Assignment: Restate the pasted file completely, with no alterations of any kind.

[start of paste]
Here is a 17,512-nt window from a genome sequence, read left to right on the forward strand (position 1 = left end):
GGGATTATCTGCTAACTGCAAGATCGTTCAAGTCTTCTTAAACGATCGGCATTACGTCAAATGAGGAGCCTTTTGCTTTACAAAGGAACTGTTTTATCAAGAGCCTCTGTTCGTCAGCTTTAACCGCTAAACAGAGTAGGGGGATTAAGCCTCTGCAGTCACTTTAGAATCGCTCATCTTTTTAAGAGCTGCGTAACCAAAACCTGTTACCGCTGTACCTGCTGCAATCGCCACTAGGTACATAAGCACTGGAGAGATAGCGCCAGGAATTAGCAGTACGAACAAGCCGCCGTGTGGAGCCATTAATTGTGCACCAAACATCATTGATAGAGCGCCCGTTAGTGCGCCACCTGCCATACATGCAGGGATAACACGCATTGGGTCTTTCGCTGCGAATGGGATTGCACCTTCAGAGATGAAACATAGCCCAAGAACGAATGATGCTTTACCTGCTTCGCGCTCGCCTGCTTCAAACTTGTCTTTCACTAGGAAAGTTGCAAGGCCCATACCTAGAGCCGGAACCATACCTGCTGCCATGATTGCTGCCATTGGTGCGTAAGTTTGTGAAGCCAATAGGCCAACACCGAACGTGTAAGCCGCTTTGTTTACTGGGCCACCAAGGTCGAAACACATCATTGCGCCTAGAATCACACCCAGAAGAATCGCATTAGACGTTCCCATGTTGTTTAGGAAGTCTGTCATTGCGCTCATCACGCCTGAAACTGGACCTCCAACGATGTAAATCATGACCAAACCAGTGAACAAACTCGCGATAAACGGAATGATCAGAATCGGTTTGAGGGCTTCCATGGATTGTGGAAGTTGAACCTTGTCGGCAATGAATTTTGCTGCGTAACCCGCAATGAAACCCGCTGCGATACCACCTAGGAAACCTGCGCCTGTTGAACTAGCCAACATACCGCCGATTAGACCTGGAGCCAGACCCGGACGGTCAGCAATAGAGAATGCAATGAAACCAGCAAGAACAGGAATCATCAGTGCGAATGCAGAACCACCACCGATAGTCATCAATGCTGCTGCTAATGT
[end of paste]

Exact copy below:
Here is a 17,512-nt window from a genome sequence, read left to right on the forward strand (position 1 = left end):
GGGATTATCTGCTAACTGCAAGATCGTTCAAGTCTTCTTAAACGATCGGCATTACGTCAAATGAGGAGCCTTTTGCTTTACAAAGGAACTGTTTTATCAAGAGCCTCTGTTCGTCAGCTTTAACCGCTAAACAGAGTAGGGGGATTAAGCCTCTGCAGTCACTTTAGAATCGCTCATCTTTTTAAGAGCTGCGTAACCAAAACCTGTTACCGCTGTACCTGCTGCAATCGCCACTAGGTACATAAGCACTGGAGAGATAGCGCCAGGAATTAGCAGTACGAACAAGCCGCCGTGTGGAGCCATTAATTGTGCACCAAACATCATTGATAGAGCGCCCGTTAGTGCGCCACCTGCCATACATGCAGGGATAACACGCATTGGGTCTTTCGCTGCGAATGGGATTGCACCTTCAGAGATGAAACATAGCCCAAGAACGAATGATGCTTTACCTGCTTCGCGCTCGCCTGCTTCAAACTTGTCTTTCACTAGGAAAGTTGCAAGGCCCATACCTAGAGCCGGAACCATACCTGCTGCCATGATTGCTGCCATTGGTGCGTAAGTTTGTGAAGCCAATAGGCCAACACCGAACGTGTAAGCCGCTTTGTTTACTGGGCCACCAAGGTCGAAACACATCATTGCGCCTAGAATCACACCCAGAAGAATCGCATTAGACGTTCCCATGTTGTTTAGGAAGTCTGTCATTGCGCTCATCACGCCTGAAACTGGACCTCCAACGATGTAAATCATGACCAAACCAGTGAACAAACTCGCGATAAACGGAATGATCAGAATCGGTTTGAGGGCTTCCATGGATTGTGGAAGTTGAACCTTGTCGGCAATGAATTTTGCTGCGTAACCCGCAATGAAACCCGCTGCGATACCACCTAGGAAACCTGCGCCTGTTGAACTAGCCAACATACCGCCGATTAGACCTGGAGCCAGACCCGGACGGTCAGCAATAGAGAATGCAATGAAACCAGCAAGAACAGGAATCATCAGTGCGAATGCAGAACCACCACCGATAGTCATCAATGCTGCTGCTAATGT